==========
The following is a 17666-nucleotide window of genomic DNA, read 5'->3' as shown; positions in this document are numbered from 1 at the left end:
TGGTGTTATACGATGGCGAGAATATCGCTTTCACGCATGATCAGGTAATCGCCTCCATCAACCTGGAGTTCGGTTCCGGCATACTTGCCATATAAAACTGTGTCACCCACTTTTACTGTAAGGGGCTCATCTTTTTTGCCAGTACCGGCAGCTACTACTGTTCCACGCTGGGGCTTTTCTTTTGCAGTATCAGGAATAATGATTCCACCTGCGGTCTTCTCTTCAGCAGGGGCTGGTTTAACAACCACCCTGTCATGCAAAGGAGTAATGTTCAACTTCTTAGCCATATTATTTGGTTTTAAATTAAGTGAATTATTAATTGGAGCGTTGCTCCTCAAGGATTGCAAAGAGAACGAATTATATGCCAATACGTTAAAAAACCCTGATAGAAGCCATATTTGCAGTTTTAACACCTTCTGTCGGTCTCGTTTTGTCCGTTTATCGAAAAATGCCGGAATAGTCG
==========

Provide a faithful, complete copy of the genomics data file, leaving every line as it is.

The following is a 17666-nucleotide window of genomic DNA, read 5'->3' as shown; positions in this document are numbered from 1 at the left end:
TGGTGTTATACGATGGCGAGAATATCGCTTTCACGCATGATCAGGTAATCGCCTCCATCAACCTGGAGTTCGGTTCCGGCATACTTGCCATATAAAACTGTGTCACCCACTTTTACTGTAAGGGGCTCATCTTTTTTGCCAGTACCGGCAGCTACTACTGTTCCACGCTGGGGCTTTTCTTTTGCAGTATCAGGAATAATGATTCCACCTGCGGTCTTCTCTTCAGCAGGGGCTGGTTTAACAACCACCCTGTCATGCAAAGGAGTAATGTTCAACTTCTTAGCCATATTATTTGGTTTTAAATTAAGTGAATTATTAATTGGAGCGTTGCTCCTCAAGGATTGCAAAGAGAACGAATTATATGCCAATACGTTAAAAAACCCTGATAGAAGCCATATTTGCAGTTTTAACACCTTCTGTCGGTCTCGTTTTGTCCGTTTATCGAAAAATGCCGGAATAGTCG